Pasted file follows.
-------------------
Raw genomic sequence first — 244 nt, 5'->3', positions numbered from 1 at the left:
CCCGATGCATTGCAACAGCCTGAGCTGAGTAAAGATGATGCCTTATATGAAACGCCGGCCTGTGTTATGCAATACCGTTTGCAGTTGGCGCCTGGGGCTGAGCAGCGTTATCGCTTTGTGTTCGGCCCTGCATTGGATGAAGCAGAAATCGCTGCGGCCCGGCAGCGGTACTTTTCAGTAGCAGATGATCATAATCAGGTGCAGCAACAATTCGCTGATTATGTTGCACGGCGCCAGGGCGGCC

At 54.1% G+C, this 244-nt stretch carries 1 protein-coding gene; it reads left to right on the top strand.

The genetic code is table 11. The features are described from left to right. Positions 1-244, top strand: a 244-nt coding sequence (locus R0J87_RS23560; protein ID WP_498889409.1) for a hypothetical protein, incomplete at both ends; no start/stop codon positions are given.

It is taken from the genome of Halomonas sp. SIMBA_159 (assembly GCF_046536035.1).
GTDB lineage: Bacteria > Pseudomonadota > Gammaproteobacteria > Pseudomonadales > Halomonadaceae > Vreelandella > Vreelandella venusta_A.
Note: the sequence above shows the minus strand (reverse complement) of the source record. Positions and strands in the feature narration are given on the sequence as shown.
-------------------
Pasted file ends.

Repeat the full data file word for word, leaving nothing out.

Raw genomic sequence first — 244 nt, 5'->3', positions numbered from 1 at the left:
CCCGATGCATTGCAACAGCCTGAGCTGAGTAAAGATGATGCCTTATATGAAACGCCGGCCTGTGTTATGCAATACCGTTTGCAGTTGGCGCCTGGGGCTGAGCAGCGTTATCGCTTTGTGTTCGGCCCTGCATTGGATGAAGCAGAAATCGCTGCGGCCCGGCAGCGGTACTTTTCAGTAGCAGATGATCATAATCAGGTGCAGCAACAATTCGCTGATTATGTTGCACGGCGCCAGGGCGGCC

At 54.1% G+C, this 244-nt stretch carries 1 protein-coding gene; it reads left to right on the top strand.

The genetic code is table 11. The features are described from left to right. Positions 1-244, top strand: a 244-nt coding sequence (locus R0J87_RS23560; protein ID WP_498889409.1) for a hypothetical protein, incomplete at both ends; no start/stop codon positions are given.

It is taken from the genome of Halomonas sp. SIMBA_159 (assembly GCF_046536035.1).
GTDB lineage: Bacteria > Pseudomonadota > Gammaproteobacteria > Pseudomonadales > Halomonadaceae > Vreelandella > Vreelandella venusta_A.
Note: the sequence above shows the minus strand (reverse complement) of the source record. Positions and strands in the feature narration are given on the sequence as shown.